Agriculture Minister John McVeigh says saleyards are a vital part in the cattle supply chain, dismissing concerns expressed late last year by the RSPCA.
“Agriculture is a key contributor to Queensland’s economy and the value of our iconic beef industry makes up a large proportion of the sector,” Mr McVeigh said today.
“Like many who work in or have an interest in agriculture, I was shocked by the recent comments from the RSPCA regarding closures to saleyards.
“Saleyards have been the foundation of our livestock marketing systems through Australia and Queensland since the 1800s.
“They have contributed extensively to the social fabric throughout regional Queensland and are fundamental to our rural culture.
“Whilst cattle are sold directly to meatworks or feedlots, saleyards are still necessary in the cattle sale supply chain.
“For anyone to suggest their closure is both unrealistic and un-Australian.
“My office raised my concerns regarding saleyards with the RSPCA at the first opportunity.
“I am pleased to confirm that the RSPCA have written to me advising that they will not seek the closure of saleyards.
“The welfare of animals during transport to saleyards and whilst at saleyards before selling, is very important to me and I will continue to work with all saleyards to assist and support them.”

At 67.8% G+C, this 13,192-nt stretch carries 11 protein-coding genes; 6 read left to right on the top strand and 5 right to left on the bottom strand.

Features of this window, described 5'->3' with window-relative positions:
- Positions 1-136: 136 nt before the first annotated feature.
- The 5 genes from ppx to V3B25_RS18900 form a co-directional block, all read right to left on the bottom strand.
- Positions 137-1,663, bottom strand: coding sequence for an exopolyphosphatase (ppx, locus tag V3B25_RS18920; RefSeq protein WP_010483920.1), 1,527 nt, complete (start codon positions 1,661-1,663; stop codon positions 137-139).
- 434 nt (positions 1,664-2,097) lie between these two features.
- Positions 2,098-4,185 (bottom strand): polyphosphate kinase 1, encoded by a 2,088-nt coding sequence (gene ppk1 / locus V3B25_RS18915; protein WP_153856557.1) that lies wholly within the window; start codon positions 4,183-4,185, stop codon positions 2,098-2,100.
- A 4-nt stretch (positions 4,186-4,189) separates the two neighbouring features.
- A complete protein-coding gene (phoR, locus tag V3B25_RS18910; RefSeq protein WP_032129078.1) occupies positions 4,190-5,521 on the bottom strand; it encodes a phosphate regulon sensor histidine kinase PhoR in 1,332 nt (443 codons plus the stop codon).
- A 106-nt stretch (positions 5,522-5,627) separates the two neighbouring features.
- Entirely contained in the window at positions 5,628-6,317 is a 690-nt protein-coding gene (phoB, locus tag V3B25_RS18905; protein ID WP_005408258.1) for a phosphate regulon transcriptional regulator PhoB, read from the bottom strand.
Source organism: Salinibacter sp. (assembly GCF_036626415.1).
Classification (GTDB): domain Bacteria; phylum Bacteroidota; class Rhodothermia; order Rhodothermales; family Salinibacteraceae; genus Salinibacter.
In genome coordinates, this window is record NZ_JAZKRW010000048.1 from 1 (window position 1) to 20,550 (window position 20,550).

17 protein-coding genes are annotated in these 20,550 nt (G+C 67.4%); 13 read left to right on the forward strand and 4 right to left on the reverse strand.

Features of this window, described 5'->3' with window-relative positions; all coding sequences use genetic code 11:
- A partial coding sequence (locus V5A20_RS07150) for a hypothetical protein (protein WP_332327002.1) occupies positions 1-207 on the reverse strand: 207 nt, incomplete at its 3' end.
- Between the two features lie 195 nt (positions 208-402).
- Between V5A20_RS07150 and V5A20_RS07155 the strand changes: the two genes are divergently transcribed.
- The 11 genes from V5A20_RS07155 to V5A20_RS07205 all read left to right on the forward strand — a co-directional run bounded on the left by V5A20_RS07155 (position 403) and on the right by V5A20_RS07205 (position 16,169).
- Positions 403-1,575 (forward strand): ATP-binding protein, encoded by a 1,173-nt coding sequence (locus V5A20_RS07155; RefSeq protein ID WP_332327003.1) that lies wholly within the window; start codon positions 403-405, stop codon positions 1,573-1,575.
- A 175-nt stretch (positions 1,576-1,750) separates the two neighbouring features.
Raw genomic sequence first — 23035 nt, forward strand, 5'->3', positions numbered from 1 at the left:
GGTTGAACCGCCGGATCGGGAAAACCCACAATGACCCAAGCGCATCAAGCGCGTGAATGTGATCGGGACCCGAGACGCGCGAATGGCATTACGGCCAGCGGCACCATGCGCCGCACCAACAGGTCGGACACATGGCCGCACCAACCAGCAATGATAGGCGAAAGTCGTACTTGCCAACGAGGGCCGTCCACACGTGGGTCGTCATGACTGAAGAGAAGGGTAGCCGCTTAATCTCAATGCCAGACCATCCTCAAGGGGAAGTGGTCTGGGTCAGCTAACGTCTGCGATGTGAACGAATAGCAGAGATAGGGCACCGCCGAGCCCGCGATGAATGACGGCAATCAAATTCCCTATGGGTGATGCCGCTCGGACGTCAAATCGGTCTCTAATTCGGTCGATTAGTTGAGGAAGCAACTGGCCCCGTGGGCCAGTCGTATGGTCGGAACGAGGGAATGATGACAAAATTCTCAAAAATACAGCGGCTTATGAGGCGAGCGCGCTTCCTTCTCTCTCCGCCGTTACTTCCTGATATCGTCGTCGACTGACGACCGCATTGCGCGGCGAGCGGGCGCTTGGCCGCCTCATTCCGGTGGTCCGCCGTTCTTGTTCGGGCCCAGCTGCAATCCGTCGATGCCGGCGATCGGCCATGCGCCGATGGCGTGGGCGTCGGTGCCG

In December, the RSPCA released new animal welfare guidelines for beef cattle production, recommending against consigning cattle through saleyards and using dogs in farm yards.
At the time, RSPCA scientific officer Melina Tensen told the ABC that it was stressful for livestock to be transported to saleyards.
“The loading, transporting and unloading of cattle is very stressful to these animals, so the saleyard is essentially an additional step in that process from bringing the animals from the farm to their final destination,” she said.
“We’d hope to see, eventually, saleyards not being necessary at all, because animals can be consigned directly from farm to their final destination.”
Earlier this week, NSW Liberal Senator Bill Heffernan said he had received a statement from the RSPCA saying they were not seeking to ban saleyards.
“Significant improvements to address animal welfare concerns at saleyards have been made in recent times and we will continue to work with saleyard operators to achieve further improvements across the wider industry,” the RSPCA statement said.
“While RSPCA Australia strongly encourages the direct consignment of farm animals because of the inherent stress caused by multiple transport and handling, we recognise that for many producers saleyards will continue to be part of the supply chain.”